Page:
Many students from Inner City Community College are hoping to have careers in the health care field. A huge percentage of these hopefuls are trying to become nurses. It's a competitive field. Around here, you have to get an "A" in everything (including, alas, Composition) to have a shot at nursing school.
"Hannah, you have read the letter, now I'll print it out and place it into an official envelope and sign my name across the seal. That's the way they want it over at Inner City SLAC Nursing School." No, she assured me, they want her to staple it to the back of her application.
"Hannah----I've done lots of these. I'm pretty sure of how they want it. Why don't you call them?"
Hannah did not have their number. Could she use my computer to look it up? Visions of Hannah treating me one day in the ER flashed through my head. "No, Hannah, why don't you go out to the lounge, get into contact with them (I'm sure the number is somewhere in your paperwork) and give them a call." Hannah looked at me coldly. She was unimpressed with my lack of help. She and I had actually clashed about this before----with her accusing me of not being a good professor at one point when she felt I was not giving her enough help. I had forgotten just how much of a pain she actually was, and began wishing I had not written the letter. "Listen," Hannah told me. "This is due TODAY. This is my FUTURE and I want to get this DONE. Will you please just print it out?"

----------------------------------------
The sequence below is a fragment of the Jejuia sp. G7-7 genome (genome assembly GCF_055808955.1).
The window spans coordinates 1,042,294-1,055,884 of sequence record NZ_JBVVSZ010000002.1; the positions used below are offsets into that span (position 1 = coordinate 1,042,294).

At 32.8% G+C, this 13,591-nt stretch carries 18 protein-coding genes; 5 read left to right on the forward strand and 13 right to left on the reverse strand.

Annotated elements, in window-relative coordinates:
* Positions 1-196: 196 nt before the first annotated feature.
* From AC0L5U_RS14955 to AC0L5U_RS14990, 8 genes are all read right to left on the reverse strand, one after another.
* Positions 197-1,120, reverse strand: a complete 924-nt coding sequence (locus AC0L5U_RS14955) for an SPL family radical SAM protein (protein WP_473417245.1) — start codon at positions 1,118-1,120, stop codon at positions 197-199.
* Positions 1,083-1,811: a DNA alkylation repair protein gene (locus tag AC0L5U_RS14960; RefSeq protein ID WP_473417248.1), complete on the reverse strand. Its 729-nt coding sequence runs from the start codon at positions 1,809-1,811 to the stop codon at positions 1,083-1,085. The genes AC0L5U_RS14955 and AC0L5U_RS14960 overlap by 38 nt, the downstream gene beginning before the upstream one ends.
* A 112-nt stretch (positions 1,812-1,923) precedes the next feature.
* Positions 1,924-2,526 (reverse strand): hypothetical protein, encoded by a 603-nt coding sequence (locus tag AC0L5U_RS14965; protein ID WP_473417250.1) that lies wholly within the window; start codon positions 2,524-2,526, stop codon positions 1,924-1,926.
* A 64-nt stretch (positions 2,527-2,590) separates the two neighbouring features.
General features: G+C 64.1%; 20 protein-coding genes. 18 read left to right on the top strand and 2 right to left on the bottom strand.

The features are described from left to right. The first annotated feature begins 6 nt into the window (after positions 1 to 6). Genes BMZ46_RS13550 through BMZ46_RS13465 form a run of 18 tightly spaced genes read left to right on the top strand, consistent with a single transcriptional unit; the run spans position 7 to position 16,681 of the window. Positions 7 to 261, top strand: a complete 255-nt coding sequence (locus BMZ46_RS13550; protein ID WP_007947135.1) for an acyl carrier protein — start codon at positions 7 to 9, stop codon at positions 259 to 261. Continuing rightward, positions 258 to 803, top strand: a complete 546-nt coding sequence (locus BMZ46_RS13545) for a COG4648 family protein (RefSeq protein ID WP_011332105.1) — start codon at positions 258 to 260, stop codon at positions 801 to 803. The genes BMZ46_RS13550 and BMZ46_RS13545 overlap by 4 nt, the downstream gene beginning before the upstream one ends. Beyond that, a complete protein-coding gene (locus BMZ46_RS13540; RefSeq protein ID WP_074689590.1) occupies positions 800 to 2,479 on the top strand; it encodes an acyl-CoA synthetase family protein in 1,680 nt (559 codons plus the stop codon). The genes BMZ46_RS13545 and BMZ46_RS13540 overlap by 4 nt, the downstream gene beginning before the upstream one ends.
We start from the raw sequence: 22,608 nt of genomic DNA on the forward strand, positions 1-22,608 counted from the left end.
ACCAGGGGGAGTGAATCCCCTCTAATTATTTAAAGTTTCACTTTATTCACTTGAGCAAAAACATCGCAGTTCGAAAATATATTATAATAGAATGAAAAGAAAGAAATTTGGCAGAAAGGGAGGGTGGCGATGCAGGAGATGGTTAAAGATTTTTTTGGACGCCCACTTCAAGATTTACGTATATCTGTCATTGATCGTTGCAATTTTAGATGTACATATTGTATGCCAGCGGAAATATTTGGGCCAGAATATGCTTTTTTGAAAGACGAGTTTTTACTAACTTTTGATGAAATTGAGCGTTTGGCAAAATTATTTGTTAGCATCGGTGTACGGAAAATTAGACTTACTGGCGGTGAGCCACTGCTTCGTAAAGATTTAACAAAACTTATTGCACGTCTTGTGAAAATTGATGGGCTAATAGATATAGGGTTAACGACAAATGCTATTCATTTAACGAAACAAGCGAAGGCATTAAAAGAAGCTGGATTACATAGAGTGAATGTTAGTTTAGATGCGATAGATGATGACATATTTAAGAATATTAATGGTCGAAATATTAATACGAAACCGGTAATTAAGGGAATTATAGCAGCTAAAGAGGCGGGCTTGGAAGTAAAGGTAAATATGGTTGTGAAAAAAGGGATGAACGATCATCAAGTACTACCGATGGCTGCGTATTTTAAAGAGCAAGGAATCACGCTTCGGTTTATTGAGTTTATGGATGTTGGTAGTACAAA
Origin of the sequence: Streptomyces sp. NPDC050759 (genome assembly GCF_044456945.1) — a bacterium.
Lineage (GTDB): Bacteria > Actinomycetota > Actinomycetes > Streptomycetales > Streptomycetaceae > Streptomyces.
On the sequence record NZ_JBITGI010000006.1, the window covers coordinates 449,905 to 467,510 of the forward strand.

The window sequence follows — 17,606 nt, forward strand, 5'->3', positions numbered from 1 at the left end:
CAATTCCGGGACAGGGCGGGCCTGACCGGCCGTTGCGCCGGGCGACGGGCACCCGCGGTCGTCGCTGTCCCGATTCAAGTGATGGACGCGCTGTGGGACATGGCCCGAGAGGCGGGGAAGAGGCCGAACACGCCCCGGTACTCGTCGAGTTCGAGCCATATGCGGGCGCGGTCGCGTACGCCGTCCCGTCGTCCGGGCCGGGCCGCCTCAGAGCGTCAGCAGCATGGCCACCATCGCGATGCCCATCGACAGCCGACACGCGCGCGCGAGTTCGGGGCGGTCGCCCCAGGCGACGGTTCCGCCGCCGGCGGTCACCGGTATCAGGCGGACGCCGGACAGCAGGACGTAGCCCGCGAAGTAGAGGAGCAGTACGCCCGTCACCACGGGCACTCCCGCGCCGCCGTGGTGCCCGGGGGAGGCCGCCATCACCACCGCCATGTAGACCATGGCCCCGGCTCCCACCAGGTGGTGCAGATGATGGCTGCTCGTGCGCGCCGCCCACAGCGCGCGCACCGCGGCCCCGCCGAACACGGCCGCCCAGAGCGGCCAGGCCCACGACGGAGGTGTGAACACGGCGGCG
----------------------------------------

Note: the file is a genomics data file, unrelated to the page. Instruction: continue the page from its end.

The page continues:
I kept my face absolutely expressionless. "Sure, Hannah. No problem." I printed it out, handed it to her, and even lent her my stapler. I fumed a bit as I watched her scurry across the grass toward IC SLAC's admissions building, and then promptly forgot all about Hopeful Hannah. My office hours were over, and I decided to leave the premises.
Today, I had a frantic message taped to my door. Could I please print out another copy of the letter, put it into the envelope and leave it taped to the door by the end of the day (left yesterday).